• quantity of material

    • how often it is turned

    • getting a correct balance of wet ‘green’ materials such as grass clippings to drier ‘brown’ materials such as woody prunings

  • usually operate on a seasonal basis. Some cease collecting during the winter months and volunteer activity slows accordingly until the start of the next growing season. Volunteer input increases again during the productive spring/summer months.

How to set up a community composting scheme

Our checklist is a suggested approach to setting up a community composting scheme. You may need to swap the order of some tasks, or carry out different tasks at the same time.

Checklist for community composting schemes:

  • Set up an action group or working party. A core group of 2 to 3 enthusiastic volunteers is a good starting point.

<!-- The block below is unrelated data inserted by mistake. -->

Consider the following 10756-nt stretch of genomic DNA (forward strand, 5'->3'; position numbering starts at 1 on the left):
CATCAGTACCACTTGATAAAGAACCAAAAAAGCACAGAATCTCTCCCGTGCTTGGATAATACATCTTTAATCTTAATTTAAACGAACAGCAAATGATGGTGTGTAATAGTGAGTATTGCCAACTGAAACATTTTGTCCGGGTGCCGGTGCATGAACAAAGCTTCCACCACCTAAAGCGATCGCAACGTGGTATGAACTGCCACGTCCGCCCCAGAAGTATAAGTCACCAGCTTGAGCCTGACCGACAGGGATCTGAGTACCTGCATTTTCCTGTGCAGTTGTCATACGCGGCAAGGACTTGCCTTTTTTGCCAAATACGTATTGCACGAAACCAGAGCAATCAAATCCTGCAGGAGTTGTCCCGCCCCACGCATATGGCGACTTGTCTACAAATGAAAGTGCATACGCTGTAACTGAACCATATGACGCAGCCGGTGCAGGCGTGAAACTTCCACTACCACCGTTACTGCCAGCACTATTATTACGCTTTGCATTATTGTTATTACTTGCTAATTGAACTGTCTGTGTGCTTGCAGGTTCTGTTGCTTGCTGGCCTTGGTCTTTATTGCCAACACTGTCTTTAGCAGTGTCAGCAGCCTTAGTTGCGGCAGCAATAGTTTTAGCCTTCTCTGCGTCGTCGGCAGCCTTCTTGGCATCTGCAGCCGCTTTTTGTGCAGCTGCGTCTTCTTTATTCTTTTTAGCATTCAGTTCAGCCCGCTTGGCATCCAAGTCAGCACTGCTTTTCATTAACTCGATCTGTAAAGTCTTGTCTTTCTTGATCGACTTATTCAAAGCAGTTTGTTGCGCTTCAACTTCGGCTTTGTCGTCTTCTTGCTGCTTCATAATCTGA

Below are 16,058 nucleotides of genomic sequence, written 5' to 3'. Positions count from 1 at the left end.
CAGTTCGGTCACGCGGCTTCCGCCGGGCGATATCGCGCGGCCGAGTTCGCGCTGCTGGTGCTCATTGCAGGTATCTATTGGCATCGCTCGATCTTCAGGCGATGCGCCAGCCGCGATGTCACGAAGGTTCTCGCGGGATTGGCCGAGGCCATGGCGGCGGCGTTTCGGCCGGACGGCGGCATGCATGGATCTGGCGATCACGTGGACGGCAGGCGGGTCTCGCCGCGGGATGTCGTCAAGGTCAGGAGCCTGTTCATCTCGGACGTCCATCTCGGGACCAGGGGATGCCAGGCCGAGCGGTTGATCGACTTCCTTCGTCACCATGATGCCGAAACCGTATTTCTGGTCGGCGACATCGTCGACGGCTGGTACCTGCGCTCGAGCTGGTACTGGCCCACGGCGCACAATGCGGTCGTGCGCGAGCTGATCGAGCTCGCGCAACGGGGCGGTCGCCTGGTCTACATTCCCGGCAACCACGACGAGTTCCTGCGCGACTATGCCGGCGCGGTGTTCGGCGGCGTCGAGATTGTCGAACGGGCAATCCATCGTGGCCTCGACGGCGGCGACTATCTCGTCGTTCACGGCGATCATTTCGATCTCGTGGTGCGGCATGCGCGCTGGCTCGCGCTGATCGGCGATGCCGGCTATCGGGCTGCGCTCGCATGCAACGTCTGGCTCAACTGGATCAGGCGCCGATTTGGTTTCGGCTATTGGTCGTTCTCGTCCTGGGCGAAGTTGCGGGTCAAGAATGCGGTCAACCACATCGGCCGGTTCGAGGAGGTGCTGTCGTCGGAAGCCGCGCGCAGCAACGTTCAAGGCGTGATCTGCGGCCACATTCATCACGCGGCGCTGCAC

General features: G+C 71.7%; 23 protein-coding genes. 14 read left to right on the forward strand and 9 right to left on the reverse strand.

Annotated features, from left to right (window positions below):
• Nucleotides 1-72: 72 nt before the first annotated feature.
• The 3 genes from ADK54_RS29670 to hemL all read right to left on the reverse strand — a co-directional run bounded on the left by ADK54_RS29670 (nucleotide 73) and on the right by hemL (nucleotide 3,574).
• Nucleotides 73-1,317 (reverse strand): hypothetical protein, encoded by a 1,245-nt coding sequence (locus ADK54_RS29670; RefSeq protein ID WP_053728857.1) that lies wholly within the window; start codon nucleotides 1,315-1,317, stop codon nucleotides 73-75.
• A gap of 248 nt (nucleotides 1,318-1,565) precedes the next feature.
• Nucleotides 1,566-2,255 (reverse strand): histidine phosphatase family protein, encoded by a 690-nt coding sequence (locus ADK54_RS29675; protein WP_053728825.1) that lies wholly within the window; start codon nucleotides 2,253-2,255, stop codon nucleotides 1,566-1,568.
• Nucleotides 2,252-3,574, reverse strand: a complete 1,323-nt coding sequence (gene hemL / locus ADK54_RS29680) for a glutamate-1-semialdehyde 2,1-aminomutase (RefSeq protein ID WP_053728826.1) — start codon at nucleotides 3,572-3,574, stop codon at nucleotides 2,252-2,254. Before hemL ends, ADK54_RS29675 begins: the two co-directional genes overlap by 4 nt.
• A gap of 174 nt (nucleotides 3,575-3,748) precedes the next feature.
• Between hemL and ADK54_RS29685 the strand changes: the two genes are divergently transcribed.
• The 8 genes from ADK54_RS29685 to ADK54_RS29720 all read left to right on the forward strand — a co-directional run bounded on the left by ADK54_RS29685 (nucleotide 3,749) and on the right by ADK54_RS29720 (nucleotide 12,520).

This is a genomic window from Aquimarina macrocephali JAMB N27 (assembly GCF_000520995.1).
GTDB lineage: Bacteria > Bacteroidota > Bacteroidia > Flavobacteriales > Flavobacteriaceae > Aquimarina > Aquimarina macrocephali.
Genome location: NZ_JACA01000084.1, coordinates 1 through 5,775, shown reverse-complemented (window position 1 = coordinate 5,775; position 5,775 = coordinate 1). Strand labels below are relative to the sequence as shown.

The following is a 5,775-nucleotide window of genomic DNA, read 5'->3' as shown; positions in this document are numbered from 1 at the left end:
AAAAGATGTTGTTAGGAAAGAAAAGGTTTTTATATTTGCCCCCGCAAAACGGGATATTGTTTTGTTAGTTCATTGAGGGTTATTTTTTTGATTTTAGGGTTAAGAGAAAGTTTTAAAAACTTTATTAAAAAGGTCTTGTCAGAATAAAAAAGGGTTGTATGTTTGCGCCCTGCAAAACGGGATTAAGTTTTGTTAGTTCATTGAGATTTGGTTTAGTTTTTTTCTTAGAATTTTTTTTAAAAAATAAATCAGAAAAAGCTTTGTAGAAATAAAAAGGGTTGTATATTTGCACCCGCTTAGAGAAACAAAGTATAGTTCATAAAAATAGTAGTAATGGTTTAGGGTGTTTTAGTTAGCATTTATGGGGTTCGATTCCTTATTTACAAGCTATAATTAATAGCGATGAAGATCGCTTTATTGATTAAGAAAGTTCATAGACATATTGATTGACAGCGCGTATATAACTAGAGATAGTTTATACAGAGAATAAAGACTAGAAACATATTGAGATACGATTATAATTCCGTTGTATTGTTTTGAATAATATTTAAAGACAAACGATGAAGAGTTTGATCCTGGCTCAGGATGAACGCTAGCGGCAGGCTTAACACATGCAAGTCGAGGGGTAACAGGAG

• Investigate site options. This is essential if you do not already have a site. Try and approach community minded farmers and land owners in the first instance.

  • Conduct some market research. Consider:

    • Do people want a community composting scheme for their garden waste?

    • Do they want the finished compost and would they considering paying for it?

    • Can they volunteer on a regular basis?

  • Find out if your parish or town council is interested in supporting the scheme. Check in particular if they can help with publicity and cheaper insurance provision.

  • Advertise and publicise the scheme. It is important that the local community is very much aware of the aims of the scheme and what they can expect from it. They may be a householder using the scheme, neighbours, or part of the community that will benefit from the scheme, and so on. This is also an opportunity to find more volunteers.

  • Choose an operating model. Consider:

    • Do you want to collect from householders (to keep some control over the material received) or are you prepared to receive garden waste at the site (traffic management arrangements will need to be included in your plans)?

    • Do you want to pay a scheme co-ordinator?